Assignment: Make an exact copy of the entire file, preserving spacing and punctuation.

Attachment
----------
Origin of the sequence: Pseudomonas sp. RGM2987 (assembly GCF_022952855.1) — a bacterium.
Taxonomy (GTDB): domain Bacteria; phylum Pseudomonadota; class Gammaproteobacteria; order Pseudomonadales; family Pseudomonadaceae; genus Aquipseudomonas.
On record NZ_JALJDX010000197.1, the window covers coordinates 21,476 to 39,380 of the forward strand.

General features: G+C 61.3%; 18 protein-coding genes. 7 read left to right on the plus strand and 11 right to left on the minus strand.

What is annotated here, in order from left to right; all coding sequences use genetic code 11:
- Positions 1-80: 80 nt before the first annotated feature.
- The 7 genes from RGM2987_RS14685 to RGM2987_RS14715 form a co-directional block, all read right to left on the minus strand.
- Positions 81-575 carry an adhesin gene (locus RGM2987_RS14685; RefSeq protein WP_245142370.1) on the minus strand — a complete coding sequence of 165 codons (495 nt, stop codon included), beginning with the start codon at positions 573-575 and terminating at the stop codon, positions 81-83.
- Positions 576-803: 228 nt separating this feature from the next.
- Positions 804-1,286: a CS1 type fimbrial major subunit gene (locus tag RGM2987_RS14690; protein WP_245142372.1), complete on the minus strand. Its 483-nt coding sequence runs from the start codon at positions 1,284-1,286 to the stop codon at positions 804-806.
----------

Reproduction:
Origin of the sequence: Pseudomonas sp. RGM2987 (assembly GCF_022952855.1) — a bacterium.
Taxonomy (GTDB): domain Bacteria; phylum Pseudomonadota; class Gammaproteobacteria; order Pseudomonadales; family Pseudomonadaceae; genus Aquipseudomonas.
On record NZ_JALJDX010000197.1, the window covers coordinates 21,476 to 39,380 of the forward strand.

General features: G+C 61.3%; 18 protein-coding genes. 7 read left to right on the plus strand and 11 right to left on the minus strand.

What is annotated here, in order from left to right; all coding sequences use genetic code 11:
- Positions 1-80: 80 nt before the first annotated feature.
- The 7 genes from RGM2987_RS14685 to RGM2987_RS14715 form a co-directional block, all read right to left on the minus strand.
- Positions 81-575 carry an adhesin gene (locus RGM2987_RS14685; RefSeq protein WP_245142370.1) on the minus strand — a complete coding sequence of 165 codons (495 nt, stop codon included), beginning with the start codon at positions 573-575 and terminating at the stop codon, positions 81-83.
- Positions 576-803: 228 nt separating this feature from the next.
- Positions 804-1,286: a CS1 type fimbrial major subunit gene (locus tag RGM2987_RS14690; protein WP_245142372.1), complete on the minus strand. Its 483-nt coding sequence runs from the start codon at positions 1,284-1,286 to the stop codon at positions 804-806.